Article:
Cowboys and Indians. Them'll get you started.
Belle Voix was the name of tonight's Happy Hour at VCU's Anderson Gallery and how belle it was!
It just happened to feature the Bird and Her Consort, otherwise known as Antonia and Jonathan Vasser doing a seductive mix of cowboy songs and French cafe tunes.
Could there be a lovelier way to start a Wednesday evening?
We arrived during the second song (I'd only missed one song, but what a song!), got seats and soon heard "Street of Laredo" in Antonia's beautiful classical voice.
When she finished singing it, she admitted,"Okay, I got through that song without crying."
It would have been a shame if she had cried (although the melancholy way she sang it warranted a tear or two) because of how adorable she looked.
A pale blue dress had a white apron detail on the front and a snappy red belt to pull it all together.
She looked like a songbird from the '40s.
Coincidentally, she later sang a lyric, "I wore my apron low" and "I wore my apron high" and I think we can all agree what that means.
They did the song "Ghost," which they'd also done at last year's Anderson event.
From a handful of cowboy tunes to "Plaisir d'Amour," a song I wouldn't have thought I'd recognize, even when Antonia mentioned Elvis.
Sure enough, the melody was instantly recognizable as the King's "I Can't Help Falling in Love with You."
Explaining the song's French lyrics about heartbreak, Antonia recommended, "It's not a good first date song."
Also noted was Antonia's different expressions; she was wide-eyed and gosh-golly sweet looking for the cowboy material and coquettish and alluring for the French songs.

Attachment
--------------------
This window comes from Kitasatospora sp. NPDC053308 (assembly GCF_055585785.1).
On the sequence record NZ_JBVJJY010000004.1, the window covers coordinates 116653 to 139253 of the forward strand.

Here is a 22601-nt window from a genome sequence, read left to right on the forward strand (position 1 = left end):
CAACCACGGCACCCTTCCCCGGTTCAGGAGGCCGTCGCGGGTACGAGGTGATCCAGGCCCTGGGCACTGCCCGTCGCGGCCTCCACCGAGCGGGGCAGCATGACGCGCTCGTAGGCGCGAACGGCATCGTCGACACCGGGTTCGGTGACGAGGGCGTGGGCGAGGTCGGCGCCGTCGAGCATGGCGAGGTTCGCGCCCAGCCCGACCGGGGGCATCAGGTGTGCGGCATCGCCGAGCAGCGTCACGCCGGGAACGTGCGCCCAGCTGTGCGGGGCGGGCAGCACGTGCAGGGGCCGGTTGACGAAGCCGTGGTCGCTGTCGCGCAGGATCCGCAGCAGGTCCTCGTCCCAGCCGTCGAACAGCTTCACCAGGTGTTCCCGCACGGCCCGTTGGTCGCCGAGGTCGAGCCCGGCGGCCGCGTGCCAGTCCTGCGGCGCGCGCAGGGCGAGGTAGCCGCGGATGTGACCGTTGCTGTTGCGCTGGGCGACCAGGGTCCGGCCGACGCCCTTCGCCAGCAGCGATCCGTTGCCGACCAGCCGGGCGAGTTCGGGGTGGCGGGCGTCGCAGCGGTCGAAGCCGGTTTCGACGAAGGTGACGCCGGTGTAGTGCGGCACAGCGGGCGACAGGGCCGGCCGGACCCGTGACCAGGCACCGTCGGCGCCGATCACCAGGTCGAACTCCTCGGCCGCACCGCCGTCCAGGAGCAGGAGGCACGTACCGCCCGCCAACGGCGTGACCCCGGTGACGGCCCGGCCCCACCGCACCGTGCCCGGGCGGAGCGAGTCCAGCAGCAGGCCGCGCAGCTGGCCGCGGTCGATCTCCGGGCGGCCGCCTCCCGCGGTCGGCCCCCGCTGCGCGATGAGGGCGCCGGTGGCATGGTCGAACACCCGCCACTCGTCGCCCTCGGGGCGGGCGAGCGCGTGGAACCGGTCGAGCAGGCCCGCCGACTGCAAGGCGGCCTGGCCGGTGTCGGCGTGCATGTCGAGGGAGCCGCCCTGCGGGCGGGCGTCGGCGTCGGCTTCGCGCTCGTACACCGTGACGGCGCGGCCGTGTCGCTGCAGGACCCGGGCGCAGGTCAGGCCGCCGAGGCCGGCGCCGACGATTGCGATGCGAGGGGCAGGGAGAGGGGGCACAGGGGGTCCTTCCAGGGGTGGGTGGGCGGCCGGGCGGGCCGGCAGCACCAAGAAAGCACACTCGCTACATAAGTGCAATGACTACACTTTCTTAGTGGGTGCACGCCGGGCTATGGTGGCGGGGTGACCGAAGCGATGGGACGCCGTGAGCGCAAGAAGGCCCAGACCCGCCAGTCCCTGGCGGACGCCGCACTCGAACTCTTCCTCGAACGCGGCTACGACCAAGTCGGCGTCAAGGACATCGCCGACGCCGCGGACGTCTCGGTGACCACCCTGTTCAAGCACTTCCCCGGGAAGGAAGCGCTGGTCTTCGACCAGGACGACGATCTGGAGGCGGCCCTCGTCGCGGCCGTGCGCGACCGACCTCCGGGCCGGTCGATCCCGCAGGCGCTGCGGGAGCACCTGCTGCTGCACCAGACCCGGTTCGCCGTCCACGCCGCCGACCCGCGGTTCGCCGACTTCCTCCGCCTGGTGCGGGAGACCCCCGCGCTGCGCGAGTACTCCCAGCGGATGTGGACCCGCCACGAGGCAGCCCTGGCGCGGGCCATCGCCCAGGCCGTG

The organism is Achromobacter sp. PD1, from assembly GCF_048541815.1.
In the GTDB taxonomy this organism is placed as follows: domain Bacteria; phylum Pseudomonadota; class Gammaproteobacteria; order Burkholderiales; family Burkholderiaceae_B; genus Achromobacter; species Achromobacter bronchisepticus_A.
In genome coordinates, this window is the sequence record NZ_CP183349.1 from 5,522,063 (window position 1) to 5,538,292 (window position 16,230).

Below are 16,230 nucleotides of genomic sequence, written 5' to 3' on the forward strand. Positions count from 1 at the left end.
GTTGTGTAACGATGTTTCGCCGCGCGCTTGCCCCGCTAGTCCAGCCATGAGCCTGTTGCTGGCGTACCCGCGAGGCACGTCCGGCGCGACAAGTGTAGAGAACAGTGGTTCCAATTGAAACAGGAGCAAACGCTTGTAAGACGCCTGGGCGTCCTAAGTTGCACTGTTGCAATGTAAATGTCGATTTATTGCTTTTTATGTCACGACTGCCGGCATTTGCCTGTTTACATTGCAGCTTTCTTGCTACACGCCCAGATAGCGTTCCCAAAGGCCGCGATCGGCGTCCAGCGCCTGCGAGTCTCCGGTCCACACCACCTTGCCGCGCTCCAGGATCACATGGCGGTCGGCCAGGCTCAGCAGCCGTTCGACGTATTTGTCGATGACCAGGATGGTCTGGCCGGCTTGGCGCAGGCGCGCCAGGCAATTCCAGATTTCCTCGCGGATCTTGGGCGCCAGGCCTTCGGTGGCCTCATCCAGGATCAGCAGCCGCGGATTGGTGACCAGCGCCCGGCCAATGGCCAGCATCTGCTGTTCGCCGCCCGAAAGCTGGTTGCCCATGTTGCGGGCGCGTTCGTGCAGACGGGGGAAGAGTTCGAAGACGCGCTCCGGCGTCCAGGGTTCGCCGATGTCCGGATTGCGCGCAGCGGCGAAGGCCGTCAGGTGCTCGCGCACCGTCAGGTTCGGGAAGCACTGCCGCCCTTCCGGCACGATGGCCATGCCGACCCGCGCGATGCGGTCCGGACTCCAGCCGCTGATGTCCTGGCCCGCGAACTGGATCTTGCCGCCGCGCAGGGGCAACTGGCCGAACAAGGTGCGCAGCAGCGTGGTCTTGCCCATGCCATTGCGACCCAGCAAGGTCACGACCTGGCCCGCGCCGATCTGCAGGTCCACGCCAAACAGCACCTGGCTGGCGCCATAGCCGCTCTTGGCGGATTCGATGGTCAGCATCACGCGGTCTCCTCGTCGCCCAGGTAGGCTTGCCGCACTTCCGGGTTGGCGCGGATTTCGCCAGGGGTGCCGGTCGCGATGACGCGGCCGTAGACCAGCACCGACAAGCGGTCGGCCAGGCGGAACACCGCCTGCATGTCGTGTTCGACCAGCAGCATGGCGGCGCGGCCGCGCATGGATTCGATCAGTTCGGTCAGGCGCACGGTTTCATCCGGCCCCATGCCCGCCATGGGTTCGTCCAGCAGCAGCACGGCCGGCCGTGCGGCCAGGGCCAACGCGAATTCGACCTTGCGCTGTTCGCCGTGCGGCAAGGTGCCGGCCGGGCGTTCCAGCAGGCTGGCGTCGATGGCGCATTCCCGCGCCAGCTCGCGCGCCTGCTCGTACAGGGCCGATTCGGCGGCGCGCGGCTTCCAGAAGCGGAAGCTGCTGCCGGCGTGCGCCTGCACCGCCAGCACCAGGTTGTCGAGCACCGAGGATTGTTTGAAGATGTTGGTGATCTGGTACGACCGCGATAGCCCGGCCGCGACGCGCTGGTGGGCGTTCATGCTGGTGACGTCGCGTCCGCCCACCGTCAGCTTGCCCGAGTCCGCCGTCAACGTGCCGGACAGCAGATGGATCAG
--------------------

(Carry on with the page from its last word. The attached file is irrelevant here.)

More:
I also loved watching Jonathan accompany her on guitar since I usually see him playing his own material and singing.
Here he is just the Bird's talented and handsome guitarist. Not a bad consort if you can get one.
After happy hour came comedy at my neighborhood record store, Steady Sounds.
A co-worker from another lifetime, Jeph Kelly, went first and read tales of fireman envy and tongue-in-cheek Oklahoma City pride.
The Checkout Girl, Jennifer Lemons, got points right off for doing Radiohead's "Creep" on ukulele before reading of spelling bee urination and masturbating uncles.
Kenny Wingle began with a jingle (and ended with a tingle) but did his stand-up with uncle-like humor.
Except I don't think uncle humor includes baby mama jokes and balls.
But his explanation of his Indian heritage ("Feathers, not dots") was hysterical.
That should have been it for the night, but comedian and former Richmonder Sara Schaefer, who's doing a big show at Gallery 5 tomorrow night, dropped by.
Her impromptu discourse on dildos, vibrators and Judy Tenuta left her uncomfortable and some of us laughing too loud.
She said she wanted to get that joke out of her system because her father was coming to the show tomorrow night with his new wife and she wasn't ready for her Dad to know certain things.
At this point, I'm sure whatever my dad doesn't know, he presumes.
A two-block walk put the other loud laugher and I at Bistro 27 for dinner.
The meal began swimmingly with 27's new small batch sangria, a wild cherry, almond and bitters mixture that had none of sangria's usual cloying sweetness.
Easily the best sangria I've ever had and the soaked cherries at the bottom were an unexpected bonus.
It was a simple supper of spot-on flavors: a Caprese with housemade Mozzarella, grilled eggplant with goat cheese stuffing and bacon-wrapped scallops over perfectly cooked lentils.
We had more sangria with a dessert of chocolate excess: hazelnut tart and chocolate mousse.
Never let it be said that I couldn't die happy after a satisfying evening like that.
And, please, bury me not on the lone prairie.
But could I have a pitcher of that sangria to go with me?